On a typical mountain, every 1000 meters of elevation increase brings a temperature drop of 6°C. In the tropics, some species have evolved to live only in the cool-temperature oases of mountain peaks. It is these high-elevation species that stand a lot to lose as global warming heats up their habitats. AMNH researchers now suggest that climate change is already driving reptiles and amphibians that live on Madagascar's highest mountains toward extinction.
Chris Raxworthy, an Associate Curator of AMNH's Department of Herpetology, led a team that surveyed 30 species of chameleons, geckos, frogs, and other species living on northern Madagascar's Tsaratanana Mountains both in 1993 and 2003. Raxworthy discovered that overall, the species are gradually climbing to higher elevations in order to remain in the cooler temperature zones they require for survival.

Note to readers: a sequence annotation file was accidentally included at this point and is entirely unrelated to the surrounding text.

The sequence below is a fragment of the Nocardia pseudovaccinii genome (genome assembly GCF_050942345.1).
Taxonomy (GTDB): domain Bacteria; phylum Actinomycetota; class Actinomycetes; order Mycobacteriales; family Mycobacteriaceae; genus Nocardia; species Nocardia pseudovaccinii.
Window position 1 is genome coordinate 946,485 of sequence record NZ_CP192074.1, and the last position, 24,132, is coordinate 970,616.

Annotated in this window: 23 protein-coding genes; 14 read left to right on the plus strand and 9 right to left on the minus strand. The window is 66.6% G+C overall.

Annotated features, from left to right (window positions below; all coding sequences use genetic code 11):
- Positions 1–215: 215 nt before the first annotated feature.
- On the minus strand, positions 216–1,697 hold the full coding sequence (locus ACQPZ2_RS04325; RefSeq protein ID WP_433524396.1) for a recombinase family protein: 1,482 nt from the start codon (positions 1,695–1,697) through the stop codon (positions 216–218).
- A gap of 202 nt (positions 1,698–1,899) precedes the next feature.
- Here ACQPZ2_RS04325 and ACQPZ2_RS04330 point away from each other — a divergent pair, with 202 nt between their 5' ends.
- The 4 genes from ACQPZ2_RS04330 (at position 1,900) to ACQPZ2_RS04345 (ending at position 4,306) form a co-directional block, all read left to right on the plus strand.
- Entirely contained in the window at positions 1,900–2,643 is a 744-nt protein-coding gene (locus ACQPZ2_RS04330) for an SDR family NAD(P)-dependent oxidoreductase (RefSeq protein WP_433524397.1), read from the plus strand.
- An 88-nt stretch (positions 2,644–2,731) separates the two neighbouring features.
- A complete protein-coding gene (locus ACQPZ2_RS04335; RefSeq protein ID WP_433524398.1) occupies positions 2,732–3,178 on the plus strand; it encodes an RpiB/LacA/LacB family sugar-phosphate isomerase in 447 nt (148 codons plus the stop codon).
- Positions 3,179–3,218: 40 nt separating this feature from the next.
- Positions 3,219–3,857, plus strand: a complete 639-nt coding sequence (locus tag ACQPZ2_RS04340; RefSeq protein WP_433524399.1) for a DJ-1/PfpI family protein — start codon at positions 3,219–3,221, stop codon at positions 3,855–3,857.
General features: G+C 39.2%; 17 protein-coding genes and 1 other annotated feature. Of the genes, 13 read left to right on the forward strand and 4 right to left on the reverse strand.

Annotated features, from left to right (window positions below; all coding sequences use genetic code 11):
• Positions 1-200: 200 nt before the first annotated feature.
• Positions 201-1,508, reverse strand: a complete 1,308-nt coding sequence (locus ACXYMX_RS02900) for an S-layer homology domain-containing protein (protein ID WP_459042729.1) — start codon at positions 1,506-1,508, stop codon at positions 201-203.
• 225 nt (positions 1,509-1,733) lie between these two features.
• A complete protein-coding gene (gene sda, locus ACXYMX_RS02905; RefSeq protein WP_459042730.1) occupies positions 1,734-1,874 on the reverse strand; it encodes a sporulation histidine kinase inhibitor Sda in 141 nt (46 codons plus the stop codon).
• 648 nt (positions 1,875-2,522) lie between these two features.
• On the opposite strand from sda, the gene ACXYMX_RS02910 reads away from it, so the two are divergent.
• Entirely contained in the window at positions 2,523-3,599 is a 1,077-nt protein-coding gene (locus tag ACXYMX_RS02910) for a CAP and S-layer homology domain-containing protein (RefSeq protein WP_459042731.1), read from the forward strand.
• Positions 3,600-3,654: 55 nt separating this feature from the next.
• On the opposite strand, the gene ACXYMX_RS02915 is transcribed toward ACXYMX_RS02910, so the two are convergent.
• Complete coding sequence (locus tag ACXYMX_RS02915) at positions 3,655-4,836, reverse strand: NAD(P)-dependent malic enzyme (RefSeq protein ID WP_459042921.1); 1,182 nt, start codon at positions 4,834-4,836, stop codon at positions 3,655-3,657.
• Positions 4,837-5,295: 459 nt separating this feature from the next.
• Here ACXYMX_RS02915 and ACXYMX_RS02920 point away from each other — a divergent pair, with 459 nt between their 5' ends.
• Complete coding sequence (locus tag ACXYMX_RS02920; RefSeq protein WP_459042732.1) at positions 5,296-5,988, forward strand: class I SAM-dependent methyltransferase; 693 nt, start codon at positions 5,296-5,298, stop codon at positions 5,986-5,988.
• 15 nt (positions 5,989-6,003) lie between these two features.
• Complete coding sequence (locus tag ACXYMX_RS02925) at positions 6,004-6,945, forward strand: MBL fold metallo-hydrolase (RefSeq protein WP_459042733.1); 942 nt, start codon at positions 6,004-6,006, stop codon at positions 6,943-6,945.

Three of the species endemic to the very highest area of Tsaratanana's summit—meaning they do not live anywhere else—were not seen in 2003. This hints that they could already be extinct or are likely to become so before the century's end.
Onslope deforestation is further hindering the ability of these reptiles and amphibians to find the habitats they need. "The Malagasy government is creating important new reserves and protecting forests," says Raxworthy. "Yet with a phenomenon like global warming, this conservation problem requires a global solution." Extinctions of high-altitude species may be preventable if humans worldwide take dramatic action to reduce greenhouse gas emissions